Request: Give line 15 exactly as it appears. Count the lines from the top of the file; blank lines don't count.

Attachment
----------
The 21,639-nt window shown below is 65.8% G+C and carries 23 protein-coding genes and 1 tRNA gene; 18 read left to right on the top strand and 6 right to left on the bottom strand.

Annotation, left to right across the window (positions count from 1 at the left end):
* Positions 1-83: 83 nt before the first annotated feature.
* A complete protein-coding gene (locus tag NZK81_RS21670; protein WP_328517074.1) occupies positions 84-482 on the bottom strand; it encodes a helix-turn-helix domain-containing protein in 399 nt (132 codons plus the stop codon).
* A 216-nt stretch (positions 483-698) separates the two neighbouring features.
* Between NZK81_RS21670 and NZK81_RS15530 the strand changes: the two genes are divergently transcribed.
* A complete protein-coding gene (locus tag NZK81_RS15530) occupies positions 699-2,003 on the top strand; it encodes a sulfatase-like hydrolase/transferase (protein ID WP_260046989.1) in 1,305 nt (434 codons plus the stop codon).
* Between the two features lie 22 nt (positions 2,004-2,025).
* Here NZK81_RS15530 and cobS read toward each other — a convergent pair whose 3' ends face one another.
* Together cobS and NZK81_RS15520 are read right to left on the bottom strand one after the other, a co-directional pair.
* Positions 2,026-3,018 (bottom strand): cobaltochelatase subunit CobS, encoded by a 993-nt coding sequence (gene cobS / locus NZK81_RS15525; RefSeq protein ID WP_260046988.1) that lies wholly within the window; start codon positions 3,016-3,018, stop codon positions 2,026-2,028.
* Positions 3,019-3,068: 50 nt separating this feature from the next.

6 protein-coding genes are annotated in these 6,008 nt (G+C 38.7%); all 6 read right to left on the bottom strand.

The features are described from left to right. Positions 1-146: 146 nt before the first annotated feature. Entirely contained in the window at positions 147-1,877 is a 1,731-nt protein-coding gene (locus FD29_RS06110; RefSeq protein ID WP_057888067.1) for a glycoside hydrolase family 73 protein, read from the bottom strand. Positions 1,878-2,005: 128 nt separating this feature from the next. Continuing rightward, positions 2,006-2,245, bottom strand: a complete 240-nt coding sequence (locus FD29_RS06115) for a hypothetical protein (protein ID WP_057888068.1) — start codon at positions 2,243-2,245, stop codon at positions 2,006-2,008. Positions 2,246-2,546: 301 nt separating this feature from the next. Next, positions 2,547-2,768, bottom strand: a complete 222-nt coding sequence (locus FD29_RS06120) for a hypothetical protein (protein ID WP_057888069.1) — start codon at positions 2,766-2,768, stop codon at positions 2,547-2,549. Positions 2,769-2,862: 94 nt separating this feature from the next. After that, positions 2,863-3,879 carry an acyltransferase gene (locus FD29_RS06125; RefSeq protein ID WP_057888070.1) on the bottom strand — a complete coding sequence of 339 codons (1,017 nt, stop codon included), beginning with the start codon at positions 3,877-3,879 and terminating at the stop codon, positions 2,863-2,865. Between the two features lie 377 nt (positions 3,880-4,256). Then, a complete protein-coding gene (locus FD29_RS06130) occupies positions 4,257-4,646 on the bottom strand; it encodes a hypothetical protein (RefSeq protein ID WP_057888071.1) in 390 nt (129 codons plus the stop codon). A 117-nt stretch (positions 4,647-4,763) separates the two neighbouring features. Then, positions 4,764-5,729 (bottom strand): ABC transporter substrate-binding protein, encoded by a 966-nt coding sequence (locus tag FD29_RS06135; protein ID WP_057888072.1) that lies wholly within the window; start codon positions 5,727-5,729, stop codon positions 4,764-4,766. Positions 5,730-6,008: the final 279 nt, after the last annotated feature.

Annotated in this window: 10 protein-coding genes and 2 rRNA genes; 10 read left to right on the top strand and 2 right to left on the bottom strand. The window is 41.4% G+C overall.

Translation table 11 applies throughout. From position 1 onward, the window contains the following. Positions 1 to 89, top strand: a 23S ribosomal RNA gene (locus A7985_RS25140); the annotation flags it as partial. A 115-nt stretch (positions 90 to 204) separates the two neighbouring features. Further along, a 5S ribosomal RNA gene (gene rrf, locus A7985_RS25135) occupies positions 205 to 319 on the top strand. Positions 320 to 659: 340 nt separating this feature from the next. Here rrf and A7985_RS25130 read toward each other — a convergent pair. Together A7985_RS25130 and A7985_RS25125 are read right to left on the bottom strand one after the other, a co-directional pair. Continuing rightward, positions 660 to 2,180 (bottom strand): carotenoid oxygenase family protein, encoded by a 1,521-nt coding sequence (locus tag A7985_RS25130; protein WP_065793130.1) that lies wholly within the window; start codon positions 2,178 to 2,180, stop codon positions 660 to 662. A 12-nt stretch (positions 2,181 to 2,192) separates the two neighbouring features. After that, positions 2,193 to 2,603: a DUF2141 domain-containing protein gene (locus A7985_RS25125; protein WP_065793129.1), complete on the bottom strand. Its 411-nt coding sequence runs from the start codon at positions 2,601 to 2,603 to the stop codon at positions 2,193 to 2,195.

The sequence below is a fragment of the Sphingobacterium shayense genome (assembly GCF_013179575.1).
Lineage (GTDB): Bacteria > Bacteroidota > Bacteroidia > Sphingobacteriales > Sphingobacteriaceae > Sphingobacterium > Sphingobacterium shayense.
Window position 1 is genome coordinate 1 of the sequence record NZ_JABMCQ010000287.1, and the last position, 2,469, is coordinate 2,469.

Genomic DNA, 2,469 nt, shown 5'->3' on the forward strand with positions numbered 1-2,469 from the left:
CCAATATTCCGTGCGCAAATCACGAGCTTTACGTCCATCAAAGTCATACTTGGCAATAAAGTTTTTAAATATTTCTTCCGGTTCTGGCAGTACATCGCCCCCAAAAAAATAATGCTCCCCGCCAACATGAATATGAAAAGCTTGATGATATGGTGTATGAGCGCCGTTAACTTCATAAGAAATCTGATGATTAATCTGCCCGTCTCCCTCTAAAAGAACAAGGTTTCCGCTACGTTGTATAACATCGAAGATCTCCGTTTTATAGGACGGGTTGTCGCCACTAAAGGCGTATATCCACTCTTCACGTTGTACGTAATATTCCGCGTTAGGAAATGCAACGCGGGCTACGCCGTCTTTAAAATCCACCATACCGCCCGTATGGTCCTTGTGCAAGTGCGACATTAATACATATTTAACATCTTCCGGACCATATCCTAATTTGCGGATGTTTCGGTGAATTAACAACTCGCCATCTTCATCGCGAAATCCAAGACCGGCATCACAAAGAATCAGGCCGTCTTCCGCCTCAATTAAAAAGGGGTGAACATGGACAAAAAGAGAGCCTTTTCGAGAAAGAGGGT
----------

Annotated in this window: 10 protein-coding genes and 2 rRNA genes; 10 read left to right on the top strand and 2 right to left on the bottom strand. The window is 41.4% G+C overall.